Monday, 1 September 2008

History or Myth - Which should come first?

I have a dilemna - and its ongoing. Which do I read first: history or myth?

I know that I need to read the myths associated with the British Isles, but I have also been informed, by people I respect, that I need to read them in context. But, how is this achieved if you havent' read the history first? And, just how much history do you need to know before you start reading the myths?

Its all very confusing to me. I try to read a book a week and I try to alternate between myth/folklore, history and general pagan subjects. The problem I'm finding is that when you read one history book, (e.g. Hutton's "The Druids"), it often contains references to other works with comments like "If you wish to explore further, then read ...". Well, fine. Except I will be reading a book under the myth/folklore section next week and, after that, I have this history book which is relevant to the next myth/folklore book I'm reading and so on.

I checked my library catalogue the other day to find 125 books on my "to be read" list and 75 on my wishlist. If you add that up, that's about 16 years reading, provided I ignore all bibliographies and recommendations contained within those books. This is quite daunting and I am having to consider whether I should just read the myths/folklore/tales and disregard the history; applying a modern sensibility to the texts.

I wonder how others have managed or are managing to do this?

6 comments:

Bo said...

start with general overview historical works, I would.

The thing is to grasp that one isn't really reading 'myth' when one looks at things like the Mabinogi, or the Tain Bo Cuailnge; rather they (and all 'Celtic Myth') are medieval literature with *some* mythic roots, but lots of other important things going on too. Thus what you need is literary context. Usually, the introductions of the most recent editions (Carson's Tain, Davies' Mabinogion) are pretty good. Proinsias Mac Cana, 'Literature in Irish', Aspects of Ireland / Gneithe dár nDúchas, 8 (Dublin, 1980) is a good book to start with for Ireland. The same scholar did a lovely little book in the 'Writers of Wales' series, entitled 'The Mabinogi', which is also good. Over an above that, I'd recommend the appropriate sections of John Davies' 'A History of Wales'.

Hope that helps!

lee said...

a tough one. mainly because it is alwasy a good idea to read more than one book on a subject for a balanced and braod viewpoint.

i would say it is fine to read either before the other, which ever grabs your interest most. then, when reading subsequent texts you can bear the ones you have read in mind. if you are reading accademic studies of the mythos, then read the myths first so you are with familiar with twhat they are talking about.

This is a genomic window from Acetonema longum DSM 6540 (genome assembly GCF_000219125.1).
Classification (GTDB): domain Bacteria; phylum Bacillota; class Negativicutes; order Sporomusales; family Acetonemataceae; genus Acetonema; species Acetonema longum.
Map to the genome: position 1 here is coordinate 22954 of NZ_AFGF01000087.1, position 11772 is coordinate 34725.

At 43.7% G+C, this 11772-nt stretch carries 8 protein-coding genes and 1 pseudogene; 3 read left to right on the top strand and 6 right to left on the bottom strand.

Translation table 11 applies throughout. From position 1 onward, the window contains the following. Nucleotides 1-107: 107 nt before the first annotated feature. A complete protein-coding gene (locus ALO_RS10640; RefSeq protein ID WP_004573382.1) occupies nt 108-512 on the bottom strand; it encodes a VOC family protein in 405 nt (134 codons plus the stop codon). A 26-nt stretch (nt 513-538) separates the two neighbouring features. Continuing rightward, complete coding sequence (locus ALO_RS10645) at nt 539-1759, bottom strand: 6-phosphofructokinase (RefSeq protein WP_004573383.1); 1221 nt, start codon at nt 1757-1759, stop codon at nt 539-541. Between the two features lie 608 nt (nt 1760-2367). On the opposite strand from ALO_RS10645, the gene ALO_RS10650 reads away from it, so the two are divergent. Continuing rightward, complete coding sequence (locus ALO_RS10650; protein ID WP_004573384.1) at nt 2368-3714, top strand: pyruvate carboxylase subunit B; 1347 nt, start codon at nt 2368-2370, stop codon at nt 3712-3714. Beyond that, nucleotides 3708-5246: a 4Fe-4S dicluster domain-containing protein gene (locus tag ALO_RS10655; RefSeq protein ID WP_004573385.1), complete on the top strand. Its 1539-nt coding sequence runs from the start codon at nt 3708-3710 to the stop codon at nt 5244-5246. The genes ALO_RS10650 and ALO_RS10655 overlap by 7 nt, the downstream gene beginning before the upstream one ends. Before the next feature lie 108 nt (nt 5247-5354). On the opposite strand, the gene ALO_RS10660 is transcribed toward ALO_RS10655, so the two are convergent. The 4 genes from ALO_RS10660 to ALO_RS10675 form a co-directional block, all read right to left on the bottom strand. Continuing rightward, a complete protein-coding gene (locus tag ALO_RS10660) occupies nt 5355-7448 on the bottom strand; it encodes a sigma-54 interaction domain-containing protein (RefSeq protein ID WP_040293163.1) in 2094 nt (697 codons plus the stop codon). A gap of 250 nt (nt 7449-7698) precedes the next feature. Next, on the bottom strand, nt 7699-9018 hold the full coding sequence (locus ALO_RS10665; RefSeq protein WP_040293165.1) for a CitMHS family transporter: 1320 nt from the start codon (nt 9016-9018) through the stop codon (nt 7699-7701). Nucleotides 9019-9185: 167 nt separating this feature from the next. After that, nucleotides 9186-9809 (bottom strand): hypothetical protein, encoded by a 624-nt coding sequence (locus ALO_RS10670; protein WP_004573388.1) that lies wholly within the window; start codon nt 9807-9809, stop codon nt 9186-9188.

i think the key is to read these books in the first place, the order in whcih you do so is less relevant.

x

Ancestral Celt said...

Ah, Bo - I'm trying to reduce my "to be read" and "wishlists" not increase them. *LOL*

But, yes it is helpful. Thank you.

jezreell1 said...

I suppose the answer is to spend 16 years reading...

--

Jez

Bo said...

Those are the things I would read *to the exclusion* of other things, especially Pagan-authored works.

What bit of Kent do you live in btw? I'm stuck in canterbury for two weeks!

Geraldine Moorkens Byrne said...

I would have to say having grown up reading irish myths and sagas and then studying history in UCD I would be inclined to say, it doesn;t actually matter which order in which you read, as long as you read both with an open mind.
There are several bodies of work one can say confidentally predated medieval literary Iriah,( irish as a language has a specific linguistic development.) However as long as you read a good translation of even the most fragmentary or tampered work, it will not only point out the insertions but will offer alternatives from other fragments in other MS. And reading the mythology in its proper form, un reconstructed into modern narrative, also gives a glimpse into the imagination of the ancient Irish ; an imagination very different from that of medieval Ireland as demonstrated by Mrg. Curtin's work.

Reading the history - an absolute must. But the historian and archaeologist is as prone to self revelatory gnosis as the most fluffy neopagan. read all and real with an open and critical mind. In the end there is a symbiosis intellectually between the history and myth that can lead to greater and more rounded understanding.

if possible also read editions which give at least a flavour of the original irish words. Few non irish speakers realize the subtle differences between irish words translated into english.